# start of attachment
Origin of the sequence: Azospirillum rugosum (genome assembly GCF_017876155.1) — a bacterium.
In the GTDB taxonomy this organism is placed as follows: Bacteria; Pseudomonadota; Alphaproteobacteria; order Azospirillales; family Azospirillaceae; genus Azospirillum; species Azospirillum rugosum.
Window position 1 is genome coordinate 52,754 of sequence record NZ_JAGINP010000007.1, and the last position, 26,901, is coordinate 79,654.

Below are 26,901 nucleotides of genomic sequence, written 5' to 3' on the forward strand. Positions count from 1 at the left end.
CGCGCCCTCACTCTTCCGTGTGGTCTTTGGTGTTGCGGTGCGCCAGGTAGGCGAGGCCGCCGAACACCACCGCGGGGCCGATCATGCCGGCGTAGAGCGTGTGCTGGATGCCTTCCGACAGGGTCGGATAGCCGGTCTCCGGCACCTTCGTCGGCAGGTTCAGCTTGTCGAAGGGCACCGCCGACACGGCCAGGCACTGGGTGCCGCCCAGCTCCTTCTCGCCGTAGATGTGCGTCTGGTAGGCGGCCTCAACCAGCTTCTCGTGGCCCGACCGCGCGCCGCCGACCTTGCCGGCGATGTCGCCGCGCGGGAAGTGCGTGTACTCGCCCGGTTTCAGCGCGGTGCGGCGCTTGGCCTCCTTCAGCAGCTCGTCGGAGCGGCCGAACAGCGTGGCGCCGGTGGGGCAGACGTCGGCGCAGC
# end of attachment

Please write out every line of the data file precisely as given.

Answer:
Origin of the sequence: Azospirillum rugosum (genome assembly GCF_017876155.1) — a bacterium.
In the GTDB taxonomy this organism is placed as follows: Bacteria; Pseudomonadota; Alphaproteobacteria; order Azospirillales; family Azospirillaceae; genus Azospirillum; species Azospirillum rugosum.
Window position 1 is genome coordinate 52,754 of sequence record NZ_JAGINP010000007.1, and the last position, 26,901, is coordinate 79,654.

Below are 26,901 nucleotides of genomic sequence, written 5' to 3' on the forward strand. Positions count from 1 at the left end.
CGCGCCCTCACTCTTCCGTGTGGTCTTTGGTGTTGCGGTGCGCCAGGTAGGCGAGGCCGCCGAACACCACCGCGGGGCCGATCATGCCGGCGTAGAGCGTGTGCTGGATGCCTTCCGACAGGGTCGGATAGCCGGTCTCCGGCACCTTCGTCGGCAGGTTCAGCTTGTCGAAGGGCACCGCCGACACGGCCAGGCACTGGGTGCCGCCCAGCTCCTTCTCGCCGTAGATGTGCGTCTGGTAGGCGGCCTCAACCAGCTTCTCGTGGCCCGACCGCGCGCCGCCGACCTTGCCGGCGATGTCGCCGCGCGGGAAGTGCGTGTACTCGCCCGGTTTCAGCGCGGTGCGGCGCTTGGCCTCCTTCAGCAGCTCGTCGGAGCGGCCGAACAGCGTGGCGCCGGTGGGGCAGACGTCGGCGCAGC